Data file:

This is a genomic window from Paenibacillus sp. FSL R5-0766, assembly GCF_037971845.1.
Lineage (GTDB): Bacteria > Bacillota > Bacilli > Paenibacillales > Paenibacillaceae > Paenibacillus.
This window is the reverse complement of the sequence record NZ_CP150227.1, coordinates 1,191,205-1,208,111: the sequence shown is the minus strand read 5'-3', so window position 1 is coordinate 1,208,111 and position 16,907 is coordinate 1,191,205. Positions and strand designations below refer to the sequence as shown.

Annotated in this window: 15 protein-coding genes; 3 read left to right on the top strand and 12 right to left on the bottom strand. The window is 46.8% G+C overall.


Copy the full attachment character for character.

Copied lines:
This is a genomic window from Paenibacillus sp. FSL R5-0766, assembly GCF_037971845.1.
Lineage (GTDB): Bacteria > Bacillota > Bacilli > Paenibacillales > Paenibacillaceae > Paenibacillus.
This window is the reverse complement of the sequence record NZ_CP150227.1, coordinates 1,191,205-1,208,111: the sequence shown is the minus strand read 5'-3', so window position 1 is coordinate 1,208,111 and position 16,907 is coordinate 1,191,205. Positions and strand designations below refer to the sequence as shown.

Annotated in this window: 15 protein-coding genes; 3 read left to right on the top strand and 12 right to left on the bottom strand. The window is 46.8% G+C overall.